Why “death of the author” needs to die

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It can be hard discovering an artist you love is actually a controversial figure. There is a desire to dissociate that person with the work they have made, to meteorically kill the author if you will. “Death of the Author” is a form of criticism in which the author intentions do not matter when discussing a product.

The term comes from an essay written in 1967 by French literary critic Roland Barthes. “Death of the Author” is often used as justification to enjoy a piece of medium despite the personal beliefs of the creator. However, this behavior is bad as it enables actions and beliefs that are racist and sexist.

This weekend saw the release of “Hacksaw Ridge” which is Mel Gibson’s first directorial role since “Apocalypto” back in 2006. Gibson was once one of the biggest stars in Hollywood, starting with cult favorites the “Mad Max” series and then becoming the goto leading man with the “Lethal Weapon” films. In the 90s, Gibson also proved himself as a director with the 1995 “Braveheart.” He also directed 2004’s “The Passion of the Christ” which is still the highest grossing non-English film of all time. But that came crashing down in 2006.

On July 28, 2006, Gibson was arrested for driving under the influence. While being arrested, Gibson said, “******* Jews, the Jews are responsible for all the wars in the world. Are you a Jew?” 

He also called a female officer “sugar****.” 

He blamed this on alcohol. A few years later in 2010, Gibson would leave a message on the answering machine of his then girlfriend, Oksana Grigorieva, in which he said, “You’re an embarrassment to me. You look like a ******* ***** in heat, and if you get raped by a pack of *******, it will be your fault.”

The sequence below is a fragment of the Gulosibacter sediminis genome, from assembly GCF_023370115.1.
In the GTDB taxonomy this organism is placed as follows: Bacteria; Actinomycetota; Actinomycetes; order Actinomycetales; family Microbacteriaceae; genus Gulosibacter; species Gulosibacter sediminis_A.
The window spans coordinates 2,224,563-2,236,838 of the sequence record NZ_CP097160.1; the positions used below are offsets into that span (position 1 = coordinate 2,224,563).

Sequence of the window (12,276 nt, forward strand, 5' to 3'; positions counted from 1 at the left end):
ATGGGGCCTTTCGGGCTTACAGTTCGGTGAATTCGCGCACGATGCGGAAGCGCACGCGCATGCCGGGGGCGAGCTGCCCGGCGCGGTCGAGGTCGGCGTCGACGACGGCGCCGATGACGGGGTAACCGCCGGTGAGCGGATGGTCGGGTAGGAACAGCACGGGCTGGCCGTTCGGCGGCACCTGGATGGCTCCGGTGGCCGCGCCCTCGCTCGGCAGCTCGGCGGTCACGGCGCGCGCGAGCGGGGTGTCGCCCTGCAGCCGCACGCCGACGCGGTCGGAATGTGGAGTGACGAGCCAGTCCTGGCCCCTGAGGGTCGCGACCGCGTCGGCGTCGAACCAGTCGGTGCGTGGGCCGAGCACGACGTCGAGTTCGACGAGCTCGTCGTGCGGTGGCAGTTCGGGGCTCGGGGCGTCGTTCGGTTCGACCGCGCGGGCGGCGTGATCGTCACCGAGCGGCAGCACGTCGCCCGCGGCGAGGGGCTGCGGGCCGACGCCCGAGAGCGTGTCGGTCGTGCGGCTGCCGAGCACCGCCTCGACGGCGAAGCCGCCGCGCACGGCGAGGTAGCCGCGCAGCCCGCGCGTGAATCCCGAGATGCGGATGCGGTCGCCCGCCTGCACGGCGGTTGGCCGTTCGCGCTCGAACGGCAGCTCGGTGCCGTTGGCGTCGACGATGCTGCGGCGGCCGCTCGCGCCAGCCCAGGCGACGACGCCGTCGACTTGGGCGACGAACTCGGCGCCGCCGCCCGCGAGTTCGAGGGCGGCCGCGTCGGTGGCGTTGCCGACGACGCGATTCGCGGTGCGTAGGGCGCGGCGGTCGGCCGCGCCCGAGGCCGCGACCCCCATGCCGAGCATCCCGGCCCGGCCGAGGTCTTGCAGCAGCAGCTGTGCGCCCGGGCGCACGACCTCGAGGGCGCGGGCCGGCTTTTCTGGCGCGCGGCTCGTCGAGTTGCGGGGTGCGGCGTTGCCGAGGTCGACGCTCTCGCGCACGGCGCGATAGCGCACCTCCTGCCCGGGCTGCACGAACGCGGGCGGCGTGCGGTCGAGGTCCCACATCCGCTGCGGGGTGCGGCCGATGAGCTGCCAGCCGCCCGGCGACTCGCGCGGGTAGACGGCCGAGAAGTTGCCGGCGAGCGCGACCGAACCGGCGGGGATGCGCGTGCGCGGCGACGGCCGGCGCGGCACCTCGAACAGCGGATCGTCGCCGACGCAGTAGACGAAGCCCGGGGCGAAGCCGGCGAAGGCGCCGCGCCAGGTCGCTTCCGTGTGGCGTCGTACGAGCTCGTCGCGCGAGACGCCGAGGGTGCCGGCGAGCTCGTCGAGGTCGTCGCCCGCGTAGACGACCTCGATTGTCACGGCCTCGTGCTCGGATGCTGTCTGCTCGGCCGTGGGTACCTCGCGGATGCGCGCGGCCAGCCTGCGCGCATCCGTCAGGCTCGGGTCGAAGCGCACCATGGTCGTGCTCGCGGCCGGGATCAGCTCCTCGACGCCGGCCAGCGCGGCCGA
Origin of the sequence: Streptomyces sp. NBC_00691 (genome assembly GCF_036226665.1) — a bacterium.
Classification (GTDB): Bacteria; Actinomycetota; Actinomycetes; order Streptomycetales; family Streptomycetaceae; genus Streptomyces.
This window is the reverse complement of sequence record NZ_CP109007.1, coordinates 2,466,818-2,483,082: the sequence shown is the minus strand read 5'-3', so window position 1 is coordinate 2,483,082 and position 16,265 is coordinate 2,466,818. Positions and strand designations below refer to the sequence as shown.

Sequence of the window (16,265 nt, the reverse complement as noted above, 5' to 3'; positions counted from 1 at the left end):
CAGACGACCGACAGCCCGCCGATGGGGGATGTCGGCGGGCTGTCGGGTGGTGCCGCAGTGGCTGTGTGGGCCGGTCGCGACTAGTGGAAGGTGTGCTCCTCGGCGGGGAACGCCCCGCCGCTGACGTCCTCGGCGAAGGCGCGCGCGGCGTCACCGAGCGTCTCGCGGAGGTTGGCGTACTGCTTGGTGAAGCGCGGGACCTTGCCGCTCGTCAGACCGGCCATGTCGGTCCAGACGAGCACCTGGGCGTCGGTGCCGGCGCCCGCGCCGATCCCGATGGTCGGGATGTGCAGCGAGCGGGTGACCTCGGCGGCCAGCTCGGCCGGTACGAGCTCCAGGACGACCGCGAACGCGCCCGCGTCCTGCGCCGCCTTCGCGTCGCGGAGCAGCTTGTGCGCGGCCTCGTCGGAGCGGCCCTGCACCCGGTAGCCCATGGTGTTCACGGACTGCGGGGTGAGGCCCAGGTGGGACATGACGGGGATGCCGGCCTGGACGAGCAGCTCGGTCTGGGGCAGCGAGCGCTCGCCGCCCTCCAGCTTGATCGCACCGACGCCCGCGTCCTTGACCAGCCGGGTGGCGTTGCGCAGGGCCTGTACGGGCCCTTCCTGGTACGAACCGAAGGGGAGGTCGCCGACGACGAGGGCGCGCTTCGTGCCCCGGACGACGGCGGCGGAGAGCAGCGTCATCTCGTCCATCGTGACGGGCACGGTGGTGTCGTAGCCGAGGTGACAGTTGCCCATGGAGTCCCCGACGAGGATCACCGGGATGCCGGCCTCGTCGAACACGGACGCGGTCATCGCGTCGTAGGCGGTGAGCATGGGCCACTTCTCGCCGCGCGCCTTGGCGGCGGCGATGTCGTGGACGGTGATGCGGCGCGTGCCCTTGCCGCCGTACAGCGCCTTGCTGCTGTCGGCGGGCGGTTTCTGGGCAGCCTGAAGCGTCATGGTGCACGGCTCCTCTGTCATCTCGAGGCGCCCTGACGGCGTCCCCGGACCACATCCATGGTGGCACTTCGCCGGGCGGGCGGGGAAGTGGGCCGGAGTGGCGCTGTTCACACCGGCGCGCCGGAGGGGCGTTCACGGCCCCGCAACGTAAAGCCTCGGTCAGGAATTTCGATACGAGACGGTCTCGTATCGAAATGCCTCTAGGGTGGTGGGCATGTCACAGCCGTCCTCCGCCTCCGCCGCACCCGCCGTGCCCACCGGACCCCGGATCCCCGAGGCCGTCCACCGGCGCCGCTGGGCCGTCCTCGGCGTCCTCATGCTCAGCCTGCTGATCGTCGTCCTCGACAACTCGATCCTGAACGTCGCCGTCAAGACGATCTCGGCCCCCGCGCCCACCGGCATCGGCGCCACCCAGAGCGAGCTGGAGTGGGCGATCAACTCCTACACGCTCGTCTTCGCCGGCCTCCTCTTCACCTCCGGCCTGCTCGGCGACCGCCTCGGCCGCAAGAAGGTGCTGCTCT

Gibson would plead no contest to a misdemeanor battery charge in a case against Grigorieva in 2011.

Now Gibson is trying to stage a comeback with “Hacksaw Ridge.” As of this article the movie is sitting comfortably at an 87 percent on Rotten Tomatoes, so other critics seem to have short memories. Some people might see that the personal actions of the Gibson shouldn’t taint a well-made film. They should be able to ignore Gibson’s words and just enjoy the movie as a standalone film. 

But by ignoring his behavior, you condone it. You are sending a message not only to them but the companies that this kind of racist and sexist behavior is acceptable. I don’t care how good the acting is or how pretty the cinematography is, people should not be awarded for terrible behavior. If Hollywood thinks we don’t care, then they’re not going to care. By paying for this movie, you are funding an anti-Semitic sexist racist.   

Gibson is far from the only star in Hollywood to do something terrible, but he’s the one with a movie that came out this weekend, so he’s the example. At the end of the day, the movie industry is just that; an industry. Industries respond to money. You speak with your dollar, whether you mean to or not.